What the State of the Union Was Like Inside the Chamber

Some members of the audience were a lot more engaged than others.

WASHINGTON, DC - JANUARY 20: U.S. President Barack Obama delivers the State of the Union address on January 20, 2015 in the House Chamber of the U.S. Capitol in Washington, DC. Obama was expected to lay out a broad agenda to address income inequality, making it easier for Americans to afford college education, and child care. (Photo by Mandel Ngan-Pool/Getty Images)
National Journal
Alex Brown
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Alex Brown
Jan. 20, 2015, 6:41 p.m.

Tues­day’s mostly pre­dict­able, made-for-TV State of the Uni­on held little in the way of sur­prises. But in­side the House cham­ber, a few can­did mo­ments from a cap­tive audi­ence — one that was al­tern­ately ex­cited, dis­trac­ted, even sleepy — ad­ded up to a more in­ter­est­ing scene.

Long be­fore the ar­rival of Pres­id­ent Obama — and his pen­ul­tim­ate ad­dress be­fore Con­gress — the cham­ber was filled with chat­ter­ing law­makers, some clearly more eager than oth­ers to spend a Tues­day night at work.

As sen­at­ors filed in, a hand­ful of new mem­bers re­ceived warm greet­ings from their former House col­leagues. A smat­ter­ing of Demo­crats stood to ap­plaud Sen. Gary Peters. House Minor­ity Whip Steny Hoy­er found Sen. Shel­ley Moore Capito and put his hands on her shoulders.

Soon after, Obama made his way down the aisle to shake hands with law­makers — mostly Demo­crats — who had long be­fore staked out the plum seats in his path­way. Rep. Cheri Bus­tos, said to be con­sid­er­ing a bid for Obama’s old Sen­ate seat, leaned in to give the pres­id­ent a kiss.

Even­tu­ally, Obama quieted the gal­lery and star­ted his speech. A hand­ful of mem­bers quickly oc­cu­pied them­selves with their smart­phones. Oth­ers, like Sen. Bill Cas­sidy, stu­di­ously took notes.

Reps. Paul Ry­an and Fred Up­ton — who chair two of the House’s most power­ful com­mit­tees — leaned in to share com­ment­ary and jokes with each oth­er, trad­ing banter throughout the night.

On the Demo­crat­ic side, mem­bers oc­ca­sion­ally sup­ple­men­ted their ap­plause with props. Rep. Bill Pascrell, a mem­ber of the Con­gres­sion­al Ukrain­i­an Caucus, waved small Ukrain­i­an and Amer­ic­an flags at a men­tion of sup­port for that coun­try. Rep. Al Green waved a note­book over his head throughout the night dur­ing stand­ing ova­tions, and Rep. Lor­etta Sanc­hez waved some pa­pers to sup­port Obama’s mes­sage on vot­ing rights.

Re­pub­lic­ans were mostly more sub­dued, but they did burst in­to ap­plause at Obama’s re­quest for trade pro­mo­tion au­thor­ity. A few Demo­crats stood in sup­port, while Rep. Rose De­Lauro — among Obama’s many Demo­crat­ic op­pon­ents on trade — smiled and slowly shook her head.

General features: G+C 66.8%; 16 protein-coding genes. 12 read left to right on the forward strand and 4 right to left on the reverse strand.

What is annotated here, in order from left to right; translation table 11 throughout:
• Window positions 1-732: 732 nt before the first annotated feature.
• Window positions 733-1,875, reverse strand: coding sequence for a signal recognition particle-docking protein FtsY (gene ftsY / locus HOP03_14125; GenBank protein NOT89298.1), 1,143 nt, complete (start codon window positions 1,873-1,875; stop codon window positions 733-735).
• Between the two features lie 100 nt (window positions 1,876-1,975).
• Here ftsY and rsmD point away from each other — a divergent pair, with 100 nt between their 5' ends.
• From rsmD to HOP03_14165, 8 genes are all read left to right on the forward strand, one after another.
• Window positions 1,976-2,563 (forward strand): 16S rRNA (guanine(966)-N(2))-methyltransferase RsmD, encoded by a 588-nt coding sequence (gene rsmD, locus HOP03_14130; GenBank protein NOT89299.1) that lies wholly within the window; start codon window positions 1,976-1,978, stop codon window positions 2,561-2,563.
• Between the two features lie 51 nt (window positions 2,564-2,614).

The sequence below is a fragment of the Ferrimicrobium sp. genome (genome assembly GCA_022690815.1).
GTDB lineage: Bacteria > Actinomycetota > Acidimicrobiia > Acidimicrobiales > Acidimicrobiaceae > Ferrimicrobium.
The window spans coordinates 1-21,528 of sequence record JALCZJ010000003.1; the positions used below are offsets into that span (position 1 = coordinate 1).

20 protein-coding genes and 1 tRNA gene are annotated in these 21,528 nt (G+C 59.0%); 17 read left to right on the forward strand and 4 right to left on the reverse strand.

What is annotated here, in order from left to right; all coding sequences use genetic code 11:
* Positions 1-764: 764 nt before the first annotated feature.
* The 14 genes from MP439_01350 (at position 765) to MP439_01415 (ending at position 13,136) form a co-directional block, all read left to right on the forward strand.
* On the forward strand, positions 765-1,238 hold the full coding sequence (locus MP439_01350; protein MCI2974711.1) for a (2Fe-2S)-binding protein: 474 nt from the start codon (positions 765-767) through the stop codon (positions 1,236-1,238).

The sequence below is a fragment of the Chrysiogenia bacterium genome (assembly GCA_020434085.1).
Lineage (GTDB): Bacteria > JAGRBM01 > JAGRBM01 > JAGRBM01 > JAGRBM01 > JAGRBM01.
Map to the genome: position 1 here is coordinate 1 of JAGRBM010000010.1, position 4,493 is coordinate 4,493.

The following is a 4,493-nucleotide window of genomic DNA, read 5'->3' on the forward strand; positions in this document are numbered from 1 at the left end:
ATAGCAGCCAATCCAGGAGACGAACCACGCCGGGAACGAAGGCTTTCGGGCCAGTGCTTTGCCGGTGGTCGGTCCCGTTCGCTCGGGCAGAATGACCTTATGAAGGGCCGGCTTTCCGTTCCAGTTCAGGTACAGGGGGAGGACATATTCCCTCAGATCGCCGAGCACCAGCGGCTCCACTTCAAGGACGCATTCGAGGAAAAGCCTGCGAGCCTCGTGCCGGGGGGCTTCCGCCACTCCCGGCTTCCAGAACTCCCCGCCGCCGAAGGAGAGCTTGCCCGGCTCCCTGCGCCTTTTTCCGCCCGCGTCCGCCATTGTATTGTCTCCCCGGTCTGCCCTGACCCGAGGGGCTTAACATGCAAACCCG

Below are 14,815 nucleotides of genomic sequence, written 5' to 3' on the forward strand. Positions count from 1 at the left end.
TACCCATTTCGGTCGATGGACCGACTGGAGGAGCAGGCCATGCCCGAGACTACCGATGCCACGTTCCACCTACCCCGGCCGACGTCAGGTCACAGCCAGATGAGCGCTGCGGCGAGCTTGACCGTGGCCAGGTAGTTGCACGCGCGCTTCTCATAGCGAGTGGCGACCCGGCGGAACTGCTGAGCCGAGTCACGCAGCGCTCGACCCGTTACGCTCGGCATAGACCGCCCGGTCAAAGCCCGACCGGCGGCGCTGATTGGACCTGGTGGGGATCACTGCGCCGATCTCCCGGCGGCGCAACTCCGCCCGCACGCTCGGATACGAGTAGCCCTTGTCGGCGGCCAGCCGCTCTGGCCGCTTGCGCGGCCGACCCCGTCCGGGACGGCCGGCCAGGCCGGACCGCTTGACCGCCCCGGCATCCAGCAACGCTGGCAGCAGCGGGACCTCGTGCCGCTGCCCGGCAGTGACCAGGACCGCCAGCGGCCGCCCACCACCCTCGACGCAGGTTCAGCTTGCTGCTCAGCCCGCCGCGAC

The fre­quent ap­plause wasn’t enough to keep every­one awake. At one point, Su­preme Court Justice An­thony Kennedy had to rouse col­league Ruth Bader Gins­burg with his el­bow.

Po­si­tioned between Sens. Marco Ru­bio and Jeff Flake, Sen. Kirsten Gil­librand found her­self stand­ing alone more of­ten than not, but she made sure to lean down and whis­per to each one dur­ing sus­tained peri­ods of clap­ping. She also urged Capito to stand dur­ing a call for equal pay for wo­men, but the Re­pub­lic­an was firm in her chair.

Mid­way through the speech, at a men­tion of the ter­ror­ist at­tacks in Par­is, 25 to 30 law­makers — mostly on the Demo­crat­ic side — raised pen­cils to show solid­ar­ity with the slain Charlie Hedbo car­toon­ists. A hand­ful raised them again at a men­tion of free speech.

As the speech wound down, Obama called for unity. “I still be­lieve that we are one people,” he said, and Rep. Louie Gohmert, per­haps Obama’s most vo­cal crit­ic in Con­gress, was the first to stand and ap­plaud. When he spoke out for gay rights, at least a pair of Re­pub­lic­ans — Reps. Car­los Cur­belo and Ileana Ros-Le­htin­en — ap­plauded quietly in their chairs.

With a few minutes re­main­ing in the speech, Rep. Tim Huel­skamp made a dash for the exit. Be­fore the ap­plause for Obama’s fi­nal line had died down, dozens of his col­leagues were right on his tail, beelin­ing for the wait­ing TV cam­er­as in Statu­ary Hall.

Plenty of oth­ers stayed be­hind to get a mo­ment with Obama as he worked his way out of the cham­ber. Even vet­er­an mem­bers like Reps. Joe Crow­ley and Vir­gin­ia Foxx were not shy about re­quest­ing auto­graphs. And minutes after Obama wound down his speech by say­ing he had “no more cam­paigns to run,” Sens. Marco Ru­bio and Ted Cruz lingered in the aisle to share a laugh, each no doubt hav­ing con­tem­plated what the State of the Uni­on would look like from the pres­id­ent’s per­spect­ive.

COR­REC­TION: An earli­er ver­sion of this story in­cor­rectly de­scribed House Minor­ity Whip Steny Hoy­er’s re­ac­tion to Pres­id­ent Obama’s call for trade pro­mo­tion au­thor­ity dur­ing the State of the Uni­on ad­dress. Hoy­er ap­plauded, but did not stand up while do­ing so.

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